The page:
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DOes this sound like dementia, or something else?

(27 Posts)
AmberLin Wed 17-May-17 00:03:30

My DM is only 63 years old. Last March she left her job of 30 years after it becoming too stressful for her and her not getting fully along with her boss. She was happy to finish. Not long before this, her weight had already started decreasing rapidly and has continued to do so. She is now quite frail looking, whereas she was a very round size 16 in my wedding photos of 2013.

The confused episodes started around the same time, possibly even before.

She is constantly looking for her phone and keys. She doesn't know how to use phone, never responds to texts anymore so people have stopped texting her. We tried and tried to teach her how to fasten our toddler into a car seat, it was impossible so we just gave up. That was a while ago and she has since given up on driving. Her driving became shocking really - stopping to give way in the middle of busy roundabouts, moving lanes on the motorway without signalling or realising she was swaying from lane to lane. It was terrifying.

She has become so quite and reserved - always been a quiet shy person though but she has retreated so much. When I bring my DS to their house, she shows very little interest in him and talks to him like he is a grown up sometimes (he is 2.5). Her days consist of getting up around 9, having a bath when she gets round to it, then sitting at home waiting for my dad to finish work. She has stopped cooking and only does very occassional housework - ie washing dishes and leaving them to dry. She doesn't touch the hoover, dishwasher or clean the fridge. My dad is still working full time, he is doing everything for her right now.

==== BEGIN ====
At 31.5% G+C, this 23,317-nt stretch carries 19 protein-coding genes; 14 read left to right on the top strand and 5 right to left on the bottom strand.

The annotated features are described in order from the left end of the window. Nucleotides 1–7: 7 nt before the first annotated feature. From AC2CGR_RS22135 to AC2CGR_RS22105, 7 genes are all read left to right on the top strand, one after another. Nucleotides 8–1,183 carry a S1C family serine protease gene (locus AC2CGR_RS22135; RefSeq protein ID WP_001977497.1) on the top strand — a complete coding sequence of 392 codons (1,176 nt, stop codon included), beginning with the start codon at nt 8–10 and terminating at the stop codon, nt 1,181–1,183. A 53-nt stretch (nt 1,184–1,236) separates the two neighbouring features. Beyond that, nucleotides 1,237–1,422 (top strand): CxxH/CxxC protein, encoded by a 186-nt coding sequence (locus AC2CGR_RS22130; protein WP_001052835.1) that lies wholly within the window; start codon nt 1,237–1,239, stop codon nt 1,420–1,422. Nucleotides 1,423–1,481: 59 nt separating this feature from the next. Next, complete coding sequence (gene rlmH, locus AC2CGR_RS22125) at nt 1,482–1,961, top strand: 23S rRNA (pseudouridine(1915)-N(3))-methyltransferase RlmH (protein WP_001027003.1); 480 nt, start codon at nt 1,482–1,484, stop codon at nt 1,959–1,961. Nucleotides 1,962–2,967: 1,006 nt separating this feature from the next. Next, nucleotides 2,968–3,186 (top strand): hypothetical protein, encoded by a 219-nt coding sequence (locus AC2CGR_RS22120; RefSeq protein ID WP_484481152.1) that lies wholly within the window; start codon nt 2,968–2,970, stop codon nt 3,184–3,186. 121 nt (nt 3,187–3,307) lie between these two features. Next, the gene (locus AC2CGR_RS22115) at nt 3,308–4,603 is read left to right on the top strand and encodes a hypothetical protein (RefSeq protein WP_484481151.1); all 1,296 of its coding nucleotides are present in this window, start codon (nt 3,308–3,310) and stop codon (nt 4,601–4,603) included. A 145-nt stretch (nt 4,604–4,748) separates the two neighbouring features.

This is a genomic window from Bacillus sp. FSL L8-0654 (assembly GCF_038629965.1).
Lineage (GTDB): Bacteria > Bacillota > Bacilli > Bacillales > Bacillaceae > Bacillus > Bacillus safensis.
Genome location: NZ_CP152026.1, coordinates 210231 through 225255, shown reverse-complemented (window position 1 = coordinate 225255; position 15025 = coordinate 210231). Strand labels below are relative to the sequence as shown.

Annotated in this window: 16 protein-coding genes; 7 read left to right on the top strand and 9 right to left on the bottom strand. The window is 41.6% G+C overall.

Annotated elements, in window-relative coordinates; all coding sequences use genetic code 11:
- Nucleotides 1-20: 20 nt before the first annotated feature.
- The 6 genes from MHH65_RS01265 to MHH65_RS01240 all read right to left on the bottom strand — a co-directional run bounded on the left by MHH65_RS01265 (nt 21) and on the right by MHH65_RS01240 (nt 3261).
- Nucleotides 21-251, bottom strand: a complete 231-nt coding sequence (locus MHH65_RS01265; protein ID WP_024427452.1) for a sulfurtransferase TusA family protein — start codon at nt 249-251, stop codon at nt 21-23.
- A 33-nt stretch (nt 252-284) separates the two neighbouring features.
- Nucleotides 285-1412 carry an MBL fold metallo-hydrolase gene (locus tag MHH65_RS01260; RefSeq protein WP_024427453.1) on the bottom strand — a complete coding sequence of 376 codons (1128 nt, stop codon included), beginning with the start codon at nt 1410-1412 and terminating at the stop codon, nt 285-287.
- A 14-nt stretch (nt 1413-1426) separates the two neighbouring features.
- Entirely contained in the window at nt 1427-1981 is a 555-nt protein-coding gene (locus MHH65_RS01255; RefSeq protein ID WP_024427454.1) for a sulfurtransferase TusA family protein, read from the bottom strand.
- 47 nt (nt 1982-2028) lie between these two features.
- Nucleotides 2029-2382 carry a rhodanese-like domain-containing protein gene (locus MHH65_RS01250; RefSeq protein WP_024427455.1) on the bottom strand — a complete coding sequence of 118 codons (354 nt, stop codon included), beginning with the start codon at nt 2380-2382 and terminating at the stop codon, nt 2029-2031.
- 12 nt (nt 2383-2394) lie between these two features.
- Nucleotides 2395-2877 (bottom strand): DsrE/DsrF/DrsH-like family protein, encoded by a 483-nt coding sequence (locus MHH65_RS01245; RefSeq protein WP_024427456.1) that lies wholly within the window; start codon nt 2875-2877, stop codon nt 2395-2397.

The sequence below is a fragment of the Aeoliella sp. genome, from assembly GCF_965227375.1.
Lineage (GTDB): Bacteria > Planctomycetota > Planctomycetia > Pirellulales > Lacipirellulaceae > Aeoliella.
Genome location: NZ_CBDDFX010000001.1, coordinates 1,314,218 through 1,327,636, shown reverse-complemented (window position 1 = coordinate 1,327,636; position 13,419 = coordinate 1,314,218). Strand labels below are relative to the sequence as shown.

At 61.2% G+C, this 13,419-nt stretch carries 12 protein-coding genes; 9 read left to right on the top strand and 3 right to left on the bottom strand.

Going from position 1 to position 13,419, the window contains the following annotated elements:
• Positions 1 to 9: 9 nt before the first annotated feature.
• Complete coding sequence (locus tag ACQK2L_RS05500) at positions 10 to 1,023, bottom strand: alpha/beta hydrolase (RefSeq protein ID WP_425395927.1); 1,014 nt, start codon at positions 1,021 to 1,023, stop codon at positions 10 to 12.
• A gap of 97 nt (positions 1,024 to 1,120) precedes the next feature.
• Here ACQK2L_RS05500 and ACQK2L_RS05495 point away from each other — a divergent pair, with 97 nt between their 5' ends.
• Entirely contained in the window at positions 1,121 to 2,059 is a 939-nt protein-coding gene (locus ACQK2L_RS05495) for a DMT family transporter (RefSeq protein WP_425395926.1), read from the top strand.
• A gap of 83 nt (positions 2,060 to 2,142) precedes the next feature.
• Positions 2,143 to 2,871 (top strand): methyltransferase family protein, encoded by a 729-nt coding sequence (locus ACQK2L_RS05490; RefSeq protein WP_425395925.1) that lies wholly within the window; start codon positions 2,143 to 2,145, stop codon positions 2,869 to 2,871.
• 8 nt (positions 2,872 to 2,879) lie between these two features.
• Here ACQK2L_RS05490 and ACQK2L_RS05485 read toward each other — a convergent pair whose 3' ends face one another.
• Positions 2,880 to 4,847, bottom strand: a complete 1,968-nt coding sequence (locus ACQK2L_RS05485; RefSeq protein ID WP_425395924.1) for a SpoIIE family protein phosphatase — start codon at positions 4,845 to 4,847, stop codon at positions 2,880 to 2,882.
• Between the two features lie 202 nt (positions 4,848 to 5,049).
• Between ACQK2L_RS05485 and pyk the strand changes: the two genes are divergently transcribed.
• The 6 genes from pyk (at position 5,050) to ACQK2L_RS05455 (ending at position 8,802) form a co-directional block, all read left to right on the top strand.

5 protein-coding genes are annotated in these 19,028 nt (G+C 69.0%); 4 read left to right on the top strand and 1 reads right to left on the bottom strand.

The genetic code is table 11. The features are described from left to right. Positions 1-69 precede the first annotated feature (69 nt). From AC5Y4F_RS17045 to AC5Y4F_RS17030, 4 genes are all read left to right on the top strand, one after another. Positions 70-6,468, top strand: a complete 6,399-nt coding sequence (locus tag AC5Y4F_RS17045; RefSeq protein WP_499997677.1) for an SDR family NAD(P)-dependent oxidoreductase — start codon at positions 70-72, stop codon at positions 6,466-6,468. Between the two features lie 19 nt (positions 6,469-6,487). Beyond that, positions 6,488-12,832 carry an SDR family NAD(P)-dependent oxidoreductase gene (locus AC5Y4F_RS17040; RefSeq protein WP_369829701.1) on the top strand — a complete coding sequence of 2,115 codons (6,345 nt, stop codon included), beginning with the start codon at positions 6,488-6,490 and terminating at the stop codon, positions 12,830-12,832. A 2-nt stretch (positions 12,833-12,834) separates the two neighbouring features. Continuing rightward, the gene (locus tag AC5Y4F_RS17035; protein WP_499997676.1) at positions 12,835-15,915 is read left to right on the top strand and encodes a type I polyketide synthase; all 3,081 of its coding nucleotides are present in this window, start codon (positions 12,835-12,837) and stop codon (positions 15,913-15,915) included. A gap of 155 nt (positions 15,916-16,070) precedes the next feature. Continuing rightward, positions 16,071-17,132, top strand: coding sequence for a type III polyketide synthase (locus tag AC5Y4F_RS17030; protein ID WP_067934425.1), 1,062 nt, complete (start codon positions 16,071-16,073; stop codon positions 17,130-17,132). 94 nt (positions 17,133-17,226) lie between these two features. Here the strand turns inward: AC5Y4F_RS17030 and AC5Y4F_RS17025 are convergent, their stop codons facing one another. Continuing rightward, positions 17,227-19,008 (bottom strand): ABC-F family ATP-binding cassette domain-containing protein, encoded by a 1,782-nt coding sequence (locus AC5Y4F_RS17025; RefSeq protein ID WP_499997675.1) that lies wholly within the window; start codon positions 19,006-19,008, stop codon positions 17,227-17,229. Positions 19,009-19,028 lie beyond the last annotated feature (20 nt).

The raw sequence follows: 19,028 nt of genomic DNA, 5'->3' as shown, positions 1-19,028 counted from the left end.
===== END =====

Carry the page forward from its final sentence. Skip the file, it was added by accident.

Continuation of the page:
She seems to get into accidents frequently. Falling over, tripping up, walking into things.

She makes strange statements that I can't figure out - here is an example. She was at my house, it was around 7pm and we were about to say goodbye and I was about to take DS up for a bath. She started asking me if I would fix him in the car seat as she wouldnt be able to do it. I explained to her that DS was staying her and about to have a bath. She took a minute to understand and couldnt understand why she had assumed he was going home with her. This is happening more and more frequently now.

It's taken a while for them to go to see a doctor. They at first said she was fine!!! Then a second visit with my aunt and dad together, my dear aunt politely explained to GP that something wasn't right and she has been referred for a chest x-ray and MRI brain scan. Her chest x-ray is on Thursday.

I'm starting to think this may not even be dementia-related at all. My aunt has said they may suspect a brain tumour of some kind. Has anyone had any experience with this. Are these symptoms typical for someone with early dementia? Or a tumour?

We are so worried about her. She is too young for all this. I should add that she hasn't had a particularly healthy life - she's never done a days exercise in her life, hates walking, doesnt eat very well, and drinks every day. I think the booze gives her some confidence, which she doesnt normally have.

any insight would be appreciated. Thanks for reading.

YNK Wed 17-May-17 00:13:50

Make sure she has blood tests for B12, folate, ferritin, fbc and full thyroid panel.